Erica’s Pick of the Week: Firekeeper’s Daughter

You can be forgiven for thinking Firekeeper’s Daughter, the debut novel from Ojibwe author Angeline Boulley, is a fantasy novel. The cover is lush and symbol-laden, and the elemental title fits in perfectly with today’s young adult titles. But in fact, Firekeeper’s Daughter is a thriller rooted in the real world, a coming-of-age story, and a stunning, unflinching portrayal of modern Native American life.

Daunis Fontaine is eighteen, a former hockey player with a passion for medicine and a strong sense of honor. She’s also an outsider in the Minnesota town of Sault Ste. Marie, Minnesota. Her mother is from a well-to-do white family and her deceased father was a hockey star from the Sugar Island Ojibwe reservation. Daunis is not an enrolled member of the tribe, but she is deeply involved in reservation life. She dreams of studying medicine in college, so she can marry modern science with traditional Anishinaabe healing knowledge. When her grandmother has a stroke, she decides to stay home and help her mother — and when tragedy strikes again, she’s drawn into an FBI investigation of who, exactly, is supplying meth to the reservation and surrounding areas. Her search reveals long-buried secrets, endangering Daunis and the people she loves — but to not pursue the truth would endanger her entire community.

Firekeeper’s Daughter is a fantastic thriller — the pacing starts off leisurely, giving you time to understand Daunis and her place in the community before ratcheting up the tension to a breathless, nearly unbearable degree. It’s also a great character study; Daunis is a bright, empathetic, impulsive, complicated, and compelling narrator. When she makes poor choices, you understand what’s driving her; when she suffers, you ache for her. The book asks big questions about identity, justice, family and faith, and explores them with thoughtfulness and nuance. The descriptions, especially those of the natural world, are precise and evocative. The whole effect is both effortless and meticulously crafted.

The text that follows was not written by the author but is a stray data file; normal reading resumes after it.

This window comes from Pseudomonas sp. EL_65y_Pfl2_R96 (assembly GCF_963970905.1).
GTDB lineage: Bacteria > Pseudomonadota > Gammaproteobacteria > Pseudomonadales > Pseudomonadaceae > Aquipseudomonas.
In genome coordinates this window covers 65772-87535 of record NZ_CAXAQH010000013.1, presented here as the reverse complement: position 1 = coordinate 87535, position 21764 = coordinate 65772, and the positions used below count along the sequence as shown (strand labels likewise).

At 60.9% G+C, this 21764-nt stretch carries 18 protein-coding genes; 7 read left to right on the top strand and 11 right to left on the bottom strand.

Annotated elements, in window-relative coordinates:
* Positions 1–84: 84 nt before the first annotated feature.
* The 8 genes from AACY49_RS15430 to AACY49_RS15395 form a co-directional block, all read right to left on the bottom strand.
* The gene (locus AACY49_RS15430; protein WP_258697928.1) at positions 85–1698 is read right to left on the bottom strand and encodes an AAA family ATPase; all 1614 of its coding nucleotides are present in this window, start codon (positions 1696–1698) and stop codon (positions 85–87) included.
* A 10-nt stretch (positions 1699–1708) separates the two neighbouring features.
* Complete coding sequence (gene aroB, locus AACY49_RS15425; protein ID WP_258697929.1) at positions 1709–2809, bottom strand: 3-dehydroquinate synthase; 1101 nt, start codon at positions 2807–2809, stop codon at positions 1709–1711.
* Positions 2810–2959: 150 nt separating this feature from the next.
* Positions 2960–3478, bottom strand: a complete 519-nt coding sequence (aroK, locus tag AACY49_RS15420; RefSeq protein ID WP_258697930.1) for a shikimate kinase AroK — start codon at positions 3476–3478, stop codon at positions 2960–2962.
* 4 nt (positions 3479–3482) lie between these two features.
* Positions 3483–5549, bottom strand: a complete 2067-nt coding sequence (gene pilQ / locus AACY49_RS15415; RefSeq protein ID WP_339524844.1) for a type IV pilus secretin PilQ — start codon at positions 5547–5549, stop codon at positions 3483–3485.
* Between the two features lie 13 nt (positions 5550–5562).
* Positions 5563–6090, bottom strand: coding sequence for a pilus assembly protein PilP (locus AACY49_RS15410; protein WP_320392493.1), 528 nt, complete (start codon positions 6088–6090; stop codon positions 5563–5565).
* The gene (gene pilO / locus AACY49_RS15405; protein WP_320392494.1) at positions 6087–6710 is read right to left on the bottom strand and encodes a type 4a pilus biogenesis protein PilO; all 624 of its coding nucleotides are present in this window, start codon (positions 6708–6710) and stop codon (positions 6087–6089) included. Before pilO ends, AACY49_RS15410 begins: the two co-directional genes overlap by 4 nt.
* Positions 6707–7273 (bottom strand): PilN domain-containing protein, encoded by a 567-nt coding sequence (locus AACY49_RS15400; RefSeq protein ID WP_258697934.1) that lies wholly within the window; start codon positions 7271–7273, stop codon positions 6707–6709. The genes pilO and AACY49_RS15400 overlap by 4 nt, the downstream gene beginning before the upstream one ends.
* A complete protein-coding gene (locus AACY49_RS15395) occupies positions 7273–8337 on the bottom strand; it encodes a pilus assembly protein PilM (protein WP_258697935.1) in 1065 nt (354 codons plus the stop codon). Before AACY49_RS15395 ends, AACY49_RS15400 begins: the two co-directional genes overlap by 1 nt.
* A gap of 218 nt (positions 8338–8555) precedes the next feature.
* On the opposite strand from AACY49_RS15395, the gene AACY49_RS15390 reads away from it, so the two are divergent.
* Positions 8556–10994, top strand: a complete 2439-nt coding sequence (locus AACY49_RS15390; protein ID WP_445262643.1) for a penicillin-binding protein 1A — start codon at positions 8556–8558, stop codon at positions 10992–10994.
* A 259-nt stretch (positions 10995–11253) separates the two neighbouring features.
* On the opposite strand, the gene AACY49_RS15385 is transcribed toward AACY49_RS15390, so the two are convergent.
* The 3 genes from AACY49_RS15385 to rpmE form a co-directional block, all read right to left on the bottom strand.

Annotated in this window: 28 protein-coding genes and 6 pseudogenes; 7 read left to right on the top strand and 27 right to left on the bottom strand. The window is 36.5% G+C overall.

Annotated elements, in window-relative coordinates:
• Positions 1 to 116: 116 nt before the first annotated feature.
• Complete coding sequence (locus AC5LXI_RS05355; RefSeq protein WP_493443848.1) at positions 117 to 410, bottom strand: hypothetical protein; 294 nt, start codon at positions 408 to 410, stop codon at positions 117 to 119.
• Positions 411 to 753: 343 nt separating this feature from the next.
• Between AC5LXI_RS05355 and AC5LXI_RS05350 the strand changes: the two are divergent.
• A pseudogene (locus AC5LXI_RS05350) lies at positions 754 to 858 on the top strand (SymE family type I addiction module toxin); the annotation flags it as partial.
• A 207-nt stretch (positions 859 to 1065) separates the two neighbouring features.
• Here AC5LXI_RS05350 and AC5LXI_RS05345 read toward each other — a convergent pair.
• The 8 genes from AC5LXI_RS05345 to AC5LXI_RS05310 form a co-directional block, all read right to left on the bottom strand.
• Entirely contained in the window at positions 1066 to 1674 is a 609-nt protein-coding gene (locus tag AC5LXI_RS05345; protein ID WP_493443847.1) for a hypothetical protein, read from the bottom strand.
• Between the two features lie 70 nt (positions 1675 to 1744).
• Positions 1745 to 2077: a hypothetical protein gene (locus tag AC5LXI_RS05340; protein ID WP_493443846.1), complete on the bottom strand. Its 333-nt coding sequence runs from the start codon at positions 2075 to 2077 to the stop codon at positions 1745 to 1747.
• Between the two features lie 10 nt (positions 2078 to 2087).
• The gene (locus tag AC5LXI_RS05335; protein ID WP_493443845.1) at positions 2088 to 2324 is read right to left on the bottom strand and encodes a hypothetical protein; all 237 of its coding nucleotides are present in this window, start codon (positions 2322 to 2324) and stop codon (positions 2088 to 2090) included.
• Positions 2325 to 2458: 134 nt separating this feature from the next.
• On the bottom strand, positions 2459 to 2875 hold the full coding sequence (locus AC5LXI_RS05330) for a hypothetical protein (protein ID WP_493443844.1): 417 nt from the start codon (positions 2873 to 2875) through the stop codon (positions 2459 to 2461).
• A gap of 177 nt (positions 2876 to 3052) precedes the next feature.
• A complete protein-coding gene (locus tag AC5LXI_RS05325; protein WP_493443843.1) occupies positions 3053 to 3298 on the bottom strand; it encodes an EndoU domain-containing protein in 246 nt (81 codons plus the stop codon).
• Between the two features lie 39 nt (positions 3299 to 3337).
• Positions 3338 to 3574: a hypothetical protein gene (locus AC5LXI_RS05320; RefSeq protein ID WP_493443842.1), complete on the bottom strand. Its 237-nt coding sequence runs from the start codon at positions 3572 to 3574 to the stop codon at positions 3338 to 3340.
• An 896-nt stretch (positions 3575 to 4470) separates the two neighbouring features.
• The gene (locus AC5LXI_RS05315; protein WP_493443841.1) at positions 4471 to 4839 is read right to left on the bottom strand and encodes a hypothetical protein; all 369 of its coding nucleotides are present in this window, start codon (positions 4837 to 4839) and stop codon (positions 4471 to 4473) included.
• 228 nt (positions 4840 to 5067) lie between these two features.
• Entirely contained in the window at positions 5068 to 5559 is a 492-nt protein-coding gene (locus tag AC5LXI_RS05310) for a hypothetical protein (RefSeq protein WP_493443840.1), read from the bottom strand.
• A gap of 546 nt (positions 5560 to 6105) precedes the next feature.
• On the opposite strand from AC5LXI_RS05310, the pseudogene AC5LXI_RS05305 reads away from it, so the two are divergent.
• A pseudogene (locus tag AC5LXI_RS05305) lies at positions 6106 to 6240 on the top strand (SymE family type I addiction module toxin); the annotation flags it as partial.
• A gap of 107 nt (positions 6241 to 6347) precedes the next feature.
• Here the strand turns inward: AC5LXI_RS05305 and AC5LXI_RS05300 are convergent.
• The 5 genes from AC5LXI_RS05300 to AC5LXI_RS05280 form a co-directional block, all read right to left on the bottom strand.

What truly sets it apart from other crime novels, however, is the portrayal of modern Native American communities. Set in the early 2000s, when Native casinos were turning record profits and meth was beginning to flood reservations, it draws a vivid, authentic picture of Indigenous life, from politics and real estate to philosophies and ceremonies, highlighting the tension between the tribe and the surrounding towns. Native American history is woven throughout, giving a new and much-needed perspective, especially when it comes to Daunis’s interactions with the police. Boulley does not shy away from some of the ugly truths about the dangers facing Indigenous women, which makes for heartbreaking reading at times, but she also takes care to show the beauty and strength of the community. Every choice the author made, big and small, reiterates her love and deep knowledge of Ojibwe culture.

Firekeeper’s Daughter is many things: thoughtful, propulsive, gritty, beautiful, and surprising — a great choice for fans of Winter Counts, The Hate You Give, and Where The Crawdads Sing. Mostly, it is a marvel of a book, and one that will stay with me for a very long time.

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